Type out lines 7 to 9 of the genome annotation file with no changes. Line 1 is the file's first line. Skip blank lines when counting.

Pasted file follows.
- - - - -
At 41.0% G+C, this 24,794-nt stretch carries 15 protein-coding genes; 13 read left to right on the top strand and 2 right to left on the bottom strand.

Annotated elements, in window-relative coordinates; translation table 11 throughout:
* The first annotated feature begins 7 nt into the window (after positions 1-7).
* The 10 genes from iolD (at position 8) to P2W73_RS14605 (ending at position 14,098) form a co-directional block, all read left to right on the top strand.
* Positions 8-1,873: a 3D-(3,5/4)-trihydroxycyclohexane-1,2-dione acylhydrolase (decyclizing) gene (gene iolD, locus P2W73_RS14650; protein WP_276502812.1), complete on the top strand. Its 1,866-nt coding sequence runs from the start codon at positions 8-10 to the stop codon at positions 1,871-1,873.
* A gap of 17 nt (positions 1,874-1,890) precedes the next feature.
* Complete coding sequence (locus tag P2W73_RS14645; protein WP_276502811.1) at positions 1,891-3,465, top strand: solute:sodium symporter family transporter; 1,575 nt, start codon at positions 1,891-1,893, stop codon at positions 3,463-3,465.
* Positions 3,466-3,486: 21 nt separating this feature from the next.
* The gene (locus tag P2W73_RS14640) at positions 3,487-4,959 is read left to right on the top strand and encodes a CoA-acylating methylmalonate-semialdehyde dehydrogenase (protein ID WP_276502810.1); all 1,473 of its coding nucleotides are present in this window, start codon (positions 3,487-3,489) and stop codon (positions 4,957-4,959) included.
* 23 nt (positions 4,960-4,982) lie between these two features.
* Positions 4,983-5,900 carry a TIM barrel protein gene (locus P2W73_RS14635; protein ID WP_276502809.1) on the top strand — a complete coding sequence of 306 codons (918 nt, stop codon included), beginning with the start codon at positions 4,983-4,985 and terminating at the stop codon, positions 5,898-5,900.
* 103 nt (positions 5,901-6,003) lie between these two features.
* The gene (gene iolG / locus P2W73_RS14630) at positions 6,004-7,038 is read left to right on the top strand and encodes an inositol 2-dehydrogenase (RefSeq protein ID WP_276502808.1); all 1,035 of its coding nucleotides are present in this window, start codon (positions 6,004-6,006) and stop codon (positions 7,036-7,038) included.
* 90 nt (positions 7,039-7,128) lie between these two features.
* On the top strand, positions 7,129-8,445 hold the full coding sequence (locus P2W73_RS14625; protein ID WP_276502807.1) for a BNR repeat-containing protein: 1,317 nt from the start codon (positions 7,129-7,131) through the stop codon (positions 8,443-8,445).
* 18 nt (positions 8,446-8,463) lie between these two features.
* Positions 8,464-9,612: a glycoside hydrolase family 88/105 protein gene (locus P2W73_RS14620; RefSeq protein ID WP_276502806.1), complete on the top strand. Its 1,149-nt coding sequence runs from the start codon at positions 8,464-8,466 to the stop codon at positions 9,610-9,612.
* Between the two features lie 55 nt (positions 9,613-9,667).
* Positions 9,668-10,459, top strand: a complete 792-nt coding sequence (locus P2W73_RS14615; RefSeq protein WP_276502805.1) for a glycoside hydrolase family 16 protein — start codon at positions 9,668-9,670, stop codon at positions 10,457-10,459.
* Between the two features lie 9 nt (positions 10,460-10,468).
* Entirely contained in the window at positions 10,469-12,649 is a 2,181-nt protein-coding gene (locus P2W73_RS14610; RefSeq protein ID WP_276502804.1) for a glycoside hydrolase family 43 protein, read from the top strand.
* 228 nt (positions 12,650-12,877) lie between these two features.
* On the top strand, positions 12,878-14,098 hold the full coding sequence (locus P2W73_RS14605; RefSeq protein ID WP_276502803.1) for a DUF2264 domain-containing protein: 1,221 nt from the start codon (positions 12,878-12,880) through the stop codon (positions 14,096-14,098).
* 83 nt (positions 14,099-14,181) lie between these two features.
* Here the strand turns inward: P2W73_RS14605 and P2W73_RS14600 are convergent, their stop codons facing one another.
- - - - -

* Complete coding sequence (locus tag P2W73_RS14645; protein WP_276502811.1) at positions 1,891-3,465, top strand: solute:sodium symporter family transporter; 1,575 nt, start codon at positions 1,891-1,893, stop codon at positions 3,463-3,465.
* Positions 3,466-3,486: 21 nt separating this feature from the next.
* The gene (locus tag P2W73_RS14640) at positions 3,487-4,959 is read left to right on the top strand and encodes a CoA-acylating methylmalonate-semialdehyde dehydrogenase (protein ID WP_276502810.1); all 1,473 of its coding nucleotides are present in this window, start codon (positions 3,487-3,489) and stop codon (positions 4,957-4,959) included.